Potpourri is a mixture of dried, aromatic flowers, leaves and spices.
It’s often used to scent the air in homes or hotels. But do we know anything about how it might affect cats?
While it’s lovely to have the fresh scents in a room, this might be a problem.
Does a Maine Coon get attracted by these scents, and if so is there any danger from the smell or ingestion.
Is potpourri a danger to your Maine Coon?
Maine Coons should never be left unattended with potpourri around. Sry potpourri can be irritating and presents a choking hazard if they try to ingest it. Liquid potpourri is more dangerous as it contains essential oils and cationic detergents, which are toxic to cats.
Most potpourri liquids contain natural or essential oils, which if ingested can cause vomiting, stomach upset, diarrhea, weakness, and possibly liver damage. Some products also contain cationic detergents, in which case the signs tend to be much worse.
It turns out that potpourri may pose risks to our feline friends, even though they likely wouldn’t show any signs of being poisoned by it.
The problem with potpourri is that it contains volatile organic compounds (VOCs) which are quite poisonous to felines according to Dr. Bruce Williams from the University of Tennessee College of Veterinary Medicine.
This article takes a look at what research has shown so far on this topic and offers some guidelines for those who have cats as pets in their home.
The Cat Fanciers Association (CFA) has a good write up on the toxicity for cats if you care to take a look.
Potpourri is a pleasant mixture of dried, aromatic flowers, leaves and spices which are often used to scent the air in homes or hotels.
They’re available in many different forms including dry granules which can be sprinkled on surfaces or wadded up inside sachet bags by the manufacturers.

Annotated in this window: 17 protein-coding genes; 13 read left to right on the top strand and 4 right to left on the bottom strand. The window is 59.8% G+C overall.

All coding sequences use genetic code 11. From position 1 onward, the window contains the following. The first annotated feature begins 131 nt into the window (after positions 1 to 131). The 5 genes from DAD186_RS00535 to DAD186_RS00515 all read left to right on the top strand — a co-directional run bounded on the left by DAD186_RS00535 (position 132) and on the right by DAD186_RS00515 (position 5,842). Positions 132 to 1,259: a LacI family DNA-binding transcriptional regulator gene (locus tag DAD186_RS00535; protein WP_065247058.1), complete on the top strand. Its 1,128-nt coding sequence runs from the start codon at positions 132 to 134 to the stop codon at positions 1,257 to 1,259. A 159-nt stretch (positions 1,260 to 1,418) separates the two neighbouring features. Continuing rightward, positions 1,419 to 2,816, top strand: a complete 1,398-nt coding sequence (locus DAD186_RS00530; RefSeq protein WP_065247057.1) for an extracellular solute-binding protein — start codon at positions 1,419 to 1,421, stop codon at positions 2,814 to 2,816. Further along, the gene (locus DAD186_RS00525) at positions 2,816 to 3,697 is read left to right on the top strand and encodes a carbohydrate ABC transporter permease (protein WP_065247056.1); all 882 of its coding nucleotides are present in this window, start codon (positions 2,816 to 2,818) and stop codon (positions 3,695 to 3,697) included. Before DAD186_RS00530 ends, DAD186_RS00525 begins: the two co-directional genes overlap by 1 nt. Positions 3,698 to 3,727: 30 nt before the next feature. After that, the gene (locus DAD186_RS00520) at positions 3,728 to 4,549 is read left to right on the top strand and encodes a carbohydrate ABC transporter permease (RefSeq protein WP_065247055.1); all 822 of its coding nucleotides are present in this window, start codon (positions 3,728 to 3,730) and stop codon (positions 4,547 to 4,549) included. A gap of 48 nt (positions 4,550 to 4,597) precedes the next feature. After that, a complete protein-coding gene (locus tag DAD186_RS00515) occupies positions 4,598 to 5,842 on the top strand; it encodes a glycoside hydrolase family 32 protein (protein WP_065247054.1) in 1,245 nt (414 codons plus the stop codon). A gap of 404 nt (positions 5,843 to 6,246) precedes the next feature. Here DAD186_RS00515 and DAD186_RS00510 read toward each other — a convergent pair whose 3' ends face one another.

These fragrant mixes are occasionally added to homemade mixtures as well for an extra kick of fragrance in a space.
Many households will put a dish of potpourri out as well.
It’s thought to be decorative as well as pleasant smelling.
Potpourri is really a mixture of scented oils that come from natural aromatic plant sources.
These can come from the actual dried flowers as well as bundles or sticks of herbs which have been tied together and hung to dry.
Sometimes spices are added for extra fragrance and aroma, such as cinnamon, and cloves.
There is also a type of potpourri designed to be burned in specially carved bowls or pots called incense which can be rolled out into sticks or cones, known as joss sticks.
The main components of potpourri include:
Rose petals – Cedar wood chips – Cinnamon sticks – Other herbs such as basil, mint, oregano and other similar varieties which have pungent odors that tend to linger long after they’ve been exposed to air and heat sources like candles.
Well it turns out that potpourri can be pretty dangerous if you have a Maine Coon or other cats in the house, but not because of toxicity.
The main danger is from the fragrance and aromatic oils which can potentially attract your maine coon toward them, leading to ingestion problems according to Dr. John Tegzes who runs an emergency pet clinic in Sacramento California.
These potent scents may lead directly to ingestion problems with Maine Coons and cats alike as they try to get access to the scent through licking, chewing or even by trying to eat them up entirely according to veterinarians at Tufts University Cummings School of Veterinary Medicine Animal Poison Control Center .
Volatile organic compounds (VOCs) are at the heart of this poison problem as they evaporate up into the air where your Maine Coon will sniff them out or even smell them from a distance.
This can result in a Maine Coon walking into an area with potpourri and then licking themselves to get rid of that aroma from fine particulates attached to the fur.
Another concern is that Maine Coons can ingest potpourri as they sniff, lick or chew at the stuff.
Ingesting any dried plant material like potpourri leaves, mosses, bark or flowers can lead to bouts of vomiting and diarrhea which will cause dehydration according to Animal Planet Magazine.
This has been observed in dogs as well as other pet species, so it’s not just Maine Coon who are at risk in this regard.